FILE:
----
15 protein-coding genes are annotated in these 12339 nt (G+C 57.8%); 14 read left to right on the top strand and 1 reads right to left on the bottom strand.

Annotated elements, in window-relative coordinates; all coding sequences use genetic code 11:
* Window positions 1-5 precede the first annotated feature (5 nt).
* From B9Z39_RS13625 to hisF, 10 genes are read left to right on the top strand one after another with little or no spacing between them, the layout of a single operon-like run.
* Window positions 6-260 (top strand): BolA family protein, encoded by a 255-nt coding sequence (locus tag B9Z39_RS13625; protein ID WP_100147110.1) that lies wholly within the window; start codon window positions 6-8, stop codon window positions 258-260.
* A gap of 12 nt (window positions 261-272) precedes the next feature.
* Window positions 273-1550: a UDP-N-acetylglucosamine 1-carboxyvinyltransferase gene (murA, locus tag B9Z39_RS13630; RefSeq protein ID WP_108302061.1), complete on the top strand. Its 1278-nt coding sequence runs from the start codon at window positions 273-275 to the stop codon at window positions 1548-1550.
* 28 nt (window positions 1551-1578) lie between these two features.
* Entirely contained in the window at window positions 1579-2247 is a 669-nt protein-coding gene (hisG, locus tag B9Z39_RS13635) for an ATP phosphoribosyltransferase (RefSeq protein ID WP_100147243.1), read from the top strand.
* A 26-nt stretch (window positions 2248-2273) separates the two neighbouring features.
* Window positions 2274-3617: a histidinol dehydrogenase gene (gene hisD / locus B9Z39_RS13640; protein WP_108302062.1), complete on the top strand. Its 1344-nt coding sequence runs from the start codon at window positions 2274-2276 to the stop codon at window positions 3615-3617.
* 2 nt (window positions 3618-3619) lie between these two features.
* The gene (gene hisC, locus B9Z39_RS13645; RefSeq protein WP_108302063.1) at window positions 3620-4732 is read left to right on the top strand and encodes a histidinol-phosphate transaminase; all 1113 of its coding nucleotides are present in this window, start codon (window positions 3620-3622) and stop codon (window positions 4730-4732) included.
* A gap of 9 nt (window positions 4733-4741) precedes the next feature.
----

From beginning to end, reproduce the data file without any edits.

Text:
15 protein-coding genes are annotated in these 12339 nt (G+C 57.8%); 14 read left to right on the top strand and 1 reads right to left on the bottom strand.

Annotated elements, in window-relative coordinates; all coding sequences use genetic code 11:
* Window positions 1-5 precede the first annotated feature (5 nt).
* From B9Z39_RS13625 to hisF, 10 genes are read left to right on the top strand one after another with little or no spacing between them, the layout of a single operon-like run.
* Window positions 6-260 (top strand): BolA family protein, encoded by a 255-nt coding sequence (locus tag B9Z39_RS13625; protein ID WP_100147110.1) that lies wholly within the window; start codon window positions 6-8, stop codon window positions 258-260.
* A gap of 12 nt (window positions 261-272) precedes the next feature.
* Window positions 273-1550: a UDP-N-acetylglucosamine 1-carboxyvinyltransferase gene (murA, locus tag B9Z39_RS13630; RefSeq protein ID WP_108302061.1), complete on the top strand. Its 1278-nt coding sequence runs from the start codon at window positions 273-275 to the stop codon at window positions 1548-1550.
* 28 nt (window positions 1551-1578) lie between these two features.
* Entirely contained in the window at window positions 1579-2247 is a 669-nt protein-coding gene (hisG, locus tag B9Z39_RS13635) for an ATP phosphoribosyltransferase (RefSeq protein ID WP_100147243.1), read from the top strand.
* A 26-nt stretch (window positions 2248-2273) separates the two neighbouring features.
* Window positions 2274-3617: a histidinol dehydrogenase gene (gene hisD / locus B9Z39_RS13640; protein WP_108302062.1), complete on the top strand. Its 1344-nt coding sequence runs from the start codon at window positions 2274-2276 to the stop codon at window positions 3615-3617.
* 2 nt (window positions 3618-3619) lie between these two features.
* The gene (gene hisC, locus B9Z39_RS13645; RefSeq protein WP_108302063.1) at window positions 3620-4732 is read left to right on the top strand and encodes a histidinol-phosphate transaminase; all 1113 of its coding nucleotides are present in this window, start codon (window positions 3620-3622) and stop codon (window positions 4730-4732) included.
* A gap of 9 nt (window positions 4733-4741) precedes the next feature.